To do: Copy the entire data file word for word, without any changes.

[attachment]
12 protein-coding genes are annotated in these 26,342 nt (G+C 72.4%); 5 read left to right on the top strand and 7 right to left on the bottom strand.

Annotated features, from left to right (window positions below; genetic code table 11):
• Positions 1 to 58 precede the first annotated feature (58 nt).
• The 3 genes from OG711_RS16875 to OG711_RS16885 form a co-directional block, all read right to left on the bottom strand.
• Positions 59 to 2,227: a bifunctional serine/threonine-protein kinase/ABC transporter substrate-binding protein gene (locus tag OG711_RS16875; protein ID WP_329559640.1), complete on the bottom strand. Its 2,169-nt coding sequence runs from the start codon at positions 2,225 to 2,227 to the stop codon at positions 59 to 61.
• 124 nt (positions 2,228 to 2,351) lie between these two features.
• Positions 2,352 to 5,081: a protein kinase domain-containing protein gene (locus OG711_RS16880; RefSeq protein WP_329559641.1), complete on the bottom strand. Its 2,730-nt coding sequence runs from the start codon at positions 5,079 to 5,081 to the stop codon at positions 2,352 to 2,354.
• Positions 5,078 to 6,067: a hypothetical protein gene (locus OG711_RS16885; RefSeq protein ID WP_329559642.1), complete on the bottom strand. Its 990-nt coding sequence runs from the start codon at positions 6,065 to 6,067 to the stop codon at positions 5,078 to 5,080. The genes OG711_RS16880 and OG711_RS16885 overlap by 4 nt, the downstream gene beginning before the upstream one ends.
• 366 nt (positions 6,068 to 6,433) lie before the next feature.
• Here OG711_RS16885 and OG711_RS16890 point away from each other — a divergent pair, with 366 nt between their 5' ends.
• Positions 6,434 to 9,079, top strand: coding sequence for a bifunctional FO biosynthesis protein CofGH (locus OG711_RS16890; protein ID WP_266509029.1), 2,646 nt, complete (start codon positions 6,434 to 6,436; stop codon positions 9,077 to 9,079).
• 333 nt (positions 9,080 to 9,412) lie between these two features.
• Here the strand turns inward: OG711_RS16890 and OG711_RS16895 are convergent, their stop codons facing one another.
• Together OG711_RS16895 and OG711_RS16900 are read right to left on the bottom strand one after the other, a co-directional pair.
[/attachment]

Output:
12 protein-coding genes are annotated in these 26,342 nt (G+C 72.4%); 5 read left to right on the top strand and 7 right to left on the bottom strand.

Annotated features, from left to right (window positions below; genetic code table 11):
• Positions 1 to 58 precede the first annotated feature (58 nt).
• The 3 genes from OG711_RS16875 to OG711_RS16885 form a co-directional block, all read right to left on the bottom strand.
• Positions 59 to 2,227: a bifunctional serine/threonine-protein kinase/ABC transporter substrate-binding protein gene (locus tag OG711_RS16875; protein ID WP_329559640.1), complete on the bottom strand. Its 2,169-nt coding sequence runs from the start codon at positions 2,225 to 2,227 to the stop codon at positions 59 to 61.
• 124 nt (positions 2,228 to 2,351) lie between these two features.
• Positions 2,352 to 5,081: a protein kinase domain-containing protein gene (locus OG711_RS16880; RefSeq protein WP_329559641.1), complete on the bottom strand. Its 2,730-nt coding sequence runs from the start codon at positions 5,079 to 5,081 to the stop codon at positions 2,352 to 2,354.
• Positions 5,078 to 6,067: a hypothetical protein gene (locus OG711_RS16885; RefSeq protein ID WP_329559642.1), complete on the bottom strand. Its 990-nt coding sequence runs from the start codon at positions 6,065 to 6,067 to the stop codon at positions 5,078 to 5,080. The genes OG711_RS16880 and OG711_RS16885 overlap by 4 nt, the downstream gene beginning before the upstream one ends.
• 366 nt (positions 6,068 to 6,433) lie before the next feature.
• Here OG711_RS16885 and OG711_RS16890 point away from each other — a divergent pair, with 366 nt between their 5' ends.
• Positions 6,434 to 9,079, top strand: coding sequence for a bifunctional FO biosynthesis protein CofGH (locus OG711_RS16890; protein ID WP_266509029.1), 2,646 nt, complete (start codon positions 6,434 to 6,436; stop codon positions 9,077 to 9,079).
• 333 nt (positions 9,080 to 9,412) lie between these two features.
• Here the strand turns inward: OG711_RS16890 and OG711_RS16895 are convergent, their stop codons facing one another.
• Together OG711_RS16895 and OG711_RS16900 are read right to left on the bottom strand one after the other, a co-directional pair.